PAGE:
The federal government is looking at a crackdown on internet piracy. Fairfax has the story here: the Cabinet this week will apparently look at two proposals to crackdown on piracy. The first is compelling ISPs to warn users who are downloading copyrighted content. The second is Continue Reading →
Paul Fletcher, the parliamentary secretary for communications, confirmed today that the government is pushing ahead with its proposal to tackle cyber bullying through censorship. You can read his speech here.
First the good news: there will not be a new criminal cyber bullying offence. But this mostly confirms what we had expected.
The bad news is that the government is drafting legislation to form the new children’s e-safety commissioner with powers to take down abusive content from major social media websites:
Over coming months we will be finalising the administrative arrangements for this important office, including drafting legislation to establish the Office of the Children’s E-Safety Commissioner and confer powers upon the Commissioner; transferring in resources from other areas of the public service; and of course appointing a suitably qualified person to this important new public office.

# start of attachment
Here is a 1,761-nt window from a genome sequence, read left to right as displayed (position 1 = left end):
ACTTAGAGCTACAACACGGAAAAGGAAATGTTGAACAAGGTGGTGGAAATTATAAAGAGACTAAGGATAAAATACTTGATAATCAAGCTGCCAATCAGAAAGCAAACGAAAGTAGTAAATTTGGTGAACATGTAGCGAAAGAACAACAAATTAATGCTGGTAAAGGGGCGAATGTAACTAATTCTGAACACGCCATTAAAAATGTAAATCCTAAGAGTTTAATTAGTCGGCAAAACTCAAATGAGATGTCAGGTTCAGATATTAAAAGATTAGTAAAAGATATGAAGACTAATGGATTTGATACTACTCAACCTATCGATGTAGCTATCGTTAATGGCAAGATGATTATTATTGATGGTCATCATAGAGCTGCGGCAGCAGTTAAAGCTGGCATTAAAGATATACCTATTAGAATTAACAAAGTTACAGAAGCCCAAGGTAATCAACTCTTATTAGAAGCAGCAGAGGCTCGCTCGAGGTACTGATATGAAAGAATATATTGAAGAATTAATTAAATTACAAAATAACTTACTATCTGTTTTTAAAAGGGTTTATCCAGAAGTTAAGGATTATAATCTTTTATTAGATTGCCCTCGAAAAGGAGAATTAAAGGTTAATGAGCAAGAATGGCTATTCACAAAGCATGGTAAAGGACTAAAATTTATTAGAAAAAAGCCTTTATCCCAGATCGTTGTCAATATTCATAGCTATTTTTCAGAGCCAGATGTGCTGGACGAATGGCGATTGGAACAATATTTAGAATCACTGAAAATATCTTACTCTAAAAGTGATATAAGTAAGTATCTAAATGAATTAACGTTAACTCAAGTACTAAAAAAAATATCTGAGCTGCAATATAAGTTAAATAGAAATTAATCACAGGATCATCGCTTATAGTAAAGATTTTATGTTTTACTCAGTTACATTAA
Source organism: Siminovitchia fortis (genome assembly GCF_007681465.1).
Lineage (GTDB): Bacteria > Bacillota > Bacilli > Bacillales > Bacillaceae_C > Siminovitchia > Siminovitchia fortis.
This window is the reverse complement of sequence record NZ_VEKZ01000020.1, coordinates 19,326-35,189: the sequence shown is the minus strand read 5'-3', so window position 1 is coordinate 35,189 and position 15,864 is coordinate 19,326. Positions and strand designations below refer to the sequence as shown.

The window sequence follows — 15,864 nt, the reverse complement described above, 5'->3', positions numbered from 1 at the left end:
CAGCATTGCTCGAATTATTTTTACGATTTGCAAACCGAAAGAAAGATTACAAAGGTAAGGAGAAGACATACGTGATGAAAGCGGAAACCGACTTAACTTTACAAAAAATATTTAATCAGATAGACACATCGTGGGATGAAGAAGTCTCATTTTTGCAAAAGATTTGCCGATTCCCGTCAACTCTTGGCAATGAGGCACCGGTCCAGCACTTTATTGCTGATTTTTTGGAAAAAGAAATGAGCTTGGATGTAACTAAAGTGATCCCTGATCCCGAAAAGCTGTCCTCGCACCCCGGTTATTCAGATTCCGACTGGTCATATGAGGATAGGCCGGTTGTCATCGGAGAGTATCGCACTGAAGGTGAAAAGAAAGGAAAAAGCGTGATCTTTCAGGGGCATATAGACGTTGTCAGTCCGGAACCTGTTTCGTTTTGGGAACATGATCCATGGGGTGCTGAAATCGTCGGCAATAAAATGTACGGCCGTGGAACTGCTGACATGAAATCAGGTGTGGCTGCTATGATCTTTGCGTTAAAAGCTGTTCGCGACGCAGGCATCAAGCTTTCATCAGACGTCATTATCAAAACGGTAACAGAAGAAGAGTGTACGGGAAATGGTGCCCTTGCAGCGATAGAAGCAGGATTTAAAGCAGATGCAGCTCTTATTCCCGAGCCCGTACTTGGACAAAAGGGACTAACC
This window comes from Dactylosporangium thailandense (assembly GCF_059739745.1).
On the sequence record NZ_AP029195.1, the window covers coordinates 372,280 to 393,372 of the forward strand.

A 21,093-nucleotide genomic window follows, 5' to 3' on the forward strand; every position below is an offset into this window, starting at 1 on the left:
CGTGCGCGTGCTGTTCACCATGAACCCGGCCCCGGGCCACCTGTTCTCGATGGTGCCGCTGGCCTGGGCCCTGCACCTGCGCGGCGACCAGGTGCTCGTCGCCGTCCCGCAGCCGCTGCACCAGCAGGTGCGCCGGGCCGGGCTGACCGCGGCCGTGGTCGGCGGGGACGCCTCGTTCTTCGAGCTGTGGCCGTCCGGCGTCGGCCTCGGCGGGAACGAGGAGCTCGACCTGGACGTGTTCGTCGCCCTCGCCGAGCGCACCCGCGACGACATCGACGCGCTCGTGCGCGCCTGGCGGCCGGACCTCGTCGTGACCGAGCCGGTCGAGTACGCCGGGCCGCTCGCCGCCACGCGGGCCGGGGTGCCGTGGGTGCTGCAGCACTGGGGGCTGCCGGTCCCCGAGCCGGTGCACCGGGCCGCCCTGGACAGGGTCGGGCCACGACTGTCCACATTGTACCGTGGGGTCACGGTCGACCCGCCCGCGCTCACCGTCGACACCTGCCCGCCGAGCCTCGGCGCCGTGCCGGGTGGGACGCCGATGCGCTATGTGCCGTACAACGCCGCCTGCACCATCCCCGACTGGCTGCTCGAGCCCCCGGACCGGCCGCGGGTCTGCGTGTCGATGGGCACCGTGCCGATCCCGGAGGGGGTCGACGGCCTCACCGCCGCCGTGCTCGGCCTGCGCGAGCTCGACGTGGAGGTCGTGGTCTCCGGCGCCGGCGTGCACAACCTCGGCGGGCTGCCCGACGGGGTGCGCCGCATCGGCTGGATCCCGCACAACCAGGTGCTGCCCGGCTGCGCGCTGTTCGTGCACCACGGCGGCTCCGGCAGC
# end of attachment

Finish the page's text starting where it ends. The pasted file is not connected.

In our submission to the government discussion paper on cyber-bullying,we argued the commissioner’s takedown powers are an obvious threat to freedom of speech.
In his address today Fletcher tried to rebut this argument by claiming that it was no such threat because the speech it would censor would only involve children. But children have as much right to free speech as adults do. In our submission we pointed out that freedom of speech is particularly beneficial for young people as they engage in the digital world.
And unsurprisingly Fletcher is unable to explain why these new policies are needed given the already massive legal remedies currently on the books for bullying.
The Queensland government is considering a ban on how to vote cards outside polling booths. This is madness – a clear and obvious threat to free expression in an electoral democracy. Australian elections are already incredibly highly regulated.
There are rules governing the timing of election advertisements and their format, rules governing spending, rules governing donations, and rules governing electoral material.
In my book I outlined the tenuous arguments made by electoral authorities in favour of these constraints. The Queensland government’s proposals are even less compelling. Democracy ought to be rowdy and enthusiastic. This is a sign of vibrancy not bad behaviour. Of course if it is demonstrated that some campaigners have been obstructing voters on their way to polling booths this is a matter for police rather than electoral control.